The Tragically Hip are set to perform with singer-songwriter Feist as part of the 50th Juno Awards broadcast on Sunday, June 6, the Canadian Academy of Recording Arts and Sciences (CARAS) announced today. This will be the legendary Canadian rock band’s first televised performance since the death of lead singer Gord Downie in 2017.
“We’re really happy to be performing on the 50th annual Juno Awards,” the band says in a press release issued by CARAS today. “It’s been such a difficult year for our fellow musicians, we wanted to do something to honour them in a way that would make Gord proud and smile. Having a little live music back will be a really good start.”
“I had a chance to tour with The Hip early on in my touring life, for something like a year,” says Feist in the press release. “Getting to be a fly on the wall of a camp that operated with such warmth and community by day, and then watch them transform and transcend every night to touch so many people was my first big education. I was a kid in their midst and I’m touched to be invited into the clan now, to play alongside them. The only way I’m making any sense of it is to imagine I’ll be singing backups for Gord, and know my 20-year-old self wouldn’t believe it. Like the rest of Canada, I’ll be so happy to hear these kings of song play again, and am very honoured to join them as they receive their Humanitarian Award.”
The 15-time Juno Award-winning band is also recipient of the 2021 Humanitarian Award, which will be presented to the band members by Geddy Lee and Alex Lifeson of Rush. The Humanitarian Award “recognizes outstanding Canadian artists or industry leaders whose humanitarian contributions have positively enhanced the social fabric of Canada and beyond.”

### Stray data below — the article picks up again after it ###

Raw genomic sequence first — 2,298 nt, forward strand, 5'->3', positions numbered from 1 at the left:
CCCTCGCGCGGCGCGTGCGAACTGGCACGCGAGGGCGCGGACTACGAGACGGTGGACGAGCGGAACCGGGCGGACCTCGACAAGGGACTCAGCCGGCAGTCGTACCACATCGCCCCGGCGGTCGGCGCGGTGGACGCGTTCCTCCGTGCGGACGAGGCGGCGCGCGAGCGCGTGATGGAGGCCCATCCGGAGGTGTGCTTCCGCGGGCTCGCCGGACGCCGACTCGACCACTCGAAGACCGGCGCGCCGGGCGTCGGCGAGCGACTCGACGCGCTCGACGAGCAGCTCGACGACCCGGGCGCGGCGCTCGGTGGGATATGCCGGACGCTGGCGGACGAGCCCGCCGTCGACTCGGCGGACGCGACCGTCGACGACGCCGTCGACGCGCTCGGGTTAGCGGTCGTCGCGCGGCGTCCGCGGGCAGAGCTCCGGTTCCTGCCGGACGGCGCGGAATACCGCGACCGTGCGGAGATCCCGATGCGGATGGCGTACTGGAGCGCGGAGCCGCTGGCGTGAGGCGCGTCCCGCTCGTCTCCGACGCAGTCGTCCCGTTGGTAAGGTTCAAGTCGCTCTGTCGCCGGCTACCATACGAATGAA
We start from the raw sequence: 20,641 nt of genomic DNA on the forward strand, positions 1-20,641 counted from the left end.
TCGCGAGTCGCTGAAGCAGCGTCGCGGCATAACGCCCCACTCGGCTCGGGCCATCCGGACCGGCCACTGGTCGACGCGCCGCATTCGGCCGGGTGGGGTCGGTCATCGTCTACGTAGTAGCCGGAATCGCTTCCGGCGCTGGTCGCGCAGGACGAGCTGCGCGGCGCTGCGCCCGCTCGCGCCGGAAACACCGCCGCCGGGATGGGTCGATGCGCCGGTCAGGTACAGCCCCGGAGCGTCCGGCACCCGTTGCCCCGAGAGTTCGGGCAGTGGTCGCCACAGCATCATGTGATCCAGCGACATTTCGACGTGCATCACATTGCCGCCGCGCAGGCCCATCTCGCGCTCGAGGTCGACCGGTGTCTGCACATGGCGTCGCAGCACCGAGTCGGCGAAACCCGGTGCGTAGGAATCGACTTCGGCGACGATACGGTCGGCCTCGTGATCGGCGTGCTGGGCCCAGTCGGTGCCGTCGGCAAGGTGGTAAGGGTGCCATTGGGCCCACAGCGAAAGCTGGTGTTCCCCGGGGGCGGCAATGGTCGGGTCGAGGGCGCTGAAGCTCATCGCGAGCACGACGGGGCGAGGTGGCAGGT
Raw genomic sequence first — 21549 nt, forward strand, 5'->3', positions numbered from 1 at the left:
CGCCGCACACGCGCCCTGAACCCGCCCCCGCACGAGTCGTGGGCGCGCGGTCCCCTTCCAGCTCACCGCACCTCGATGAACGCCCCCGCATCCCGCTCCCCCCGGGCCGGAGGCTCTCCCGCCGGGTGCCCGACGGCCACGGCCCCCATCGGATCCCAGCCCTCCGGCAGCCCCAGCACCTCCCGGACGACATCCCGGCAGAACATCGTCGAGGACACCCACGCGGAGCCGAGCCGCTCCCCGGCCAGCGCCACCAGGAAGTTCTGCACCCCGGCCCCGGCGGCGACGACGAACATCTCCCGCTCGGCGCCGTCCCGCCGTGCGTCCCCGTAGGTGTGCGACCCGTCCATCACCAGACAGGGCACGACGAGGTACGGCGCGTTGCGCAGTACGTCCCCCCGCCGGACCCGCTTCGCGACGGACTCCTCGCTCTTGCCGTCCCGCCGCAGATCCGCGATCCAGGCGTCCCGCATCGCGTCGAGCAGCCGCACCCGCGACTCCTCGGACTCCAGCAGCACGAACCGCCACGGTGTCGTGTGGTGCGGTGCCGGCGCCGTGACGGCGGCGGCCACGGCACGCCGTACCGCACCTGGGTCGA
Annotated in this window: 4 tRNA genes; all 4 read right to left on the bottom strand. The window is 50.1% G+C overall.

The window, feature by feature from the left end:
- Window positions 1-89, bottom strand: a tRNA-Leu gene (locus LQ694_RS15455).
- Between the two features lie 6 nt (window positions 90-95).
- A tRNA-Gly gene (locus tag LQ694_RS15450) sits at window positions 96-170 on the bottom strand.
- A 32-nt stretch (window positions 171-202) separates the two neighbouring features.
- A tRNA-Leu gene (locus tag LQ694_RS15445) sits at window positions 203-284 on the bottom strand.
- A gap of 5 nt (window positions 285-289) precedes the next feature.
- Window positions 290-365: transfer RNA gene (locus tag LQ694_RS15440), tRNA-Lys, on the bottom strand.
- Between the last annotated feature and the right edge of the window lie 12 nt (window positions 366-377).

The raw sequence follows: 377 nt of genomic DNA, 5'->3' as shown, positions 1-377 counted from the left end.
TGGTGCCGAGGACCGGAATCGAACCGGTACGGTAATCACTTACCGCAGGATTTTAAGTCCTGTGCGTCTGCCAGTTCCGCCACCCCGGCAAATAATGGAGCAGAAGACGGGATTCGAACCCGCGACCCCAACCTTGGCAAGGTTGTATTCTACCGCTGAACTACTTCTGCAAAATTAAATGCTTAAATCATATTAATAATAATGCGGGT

The band has donated to, and helped raise funds for, various social and environmental causes, including Camp Trillium, the Canadian Cancer Society, the Sunnybrook Foundation, the Special Olympics and more. Prior to his death from glioblastoma, a terminal form of brain cancer, lead singer Gord Downie was instrumental in raising awareness about reconciliation with Indigenous communities. Downie’s 2016 multi-media project, Secret Path, told the story of Chanie Wenjack, a 12-year-old boy who died after escaping a residential school in 1966.
Wherever you are in the world, you can tune in to the 2021 Juno Awards on Sunday, June 6. You can watch live on CBC TV and CBC Gem, listen on CBC Radio One and CBC Music and stream globally at CBCMusic.ca/junos.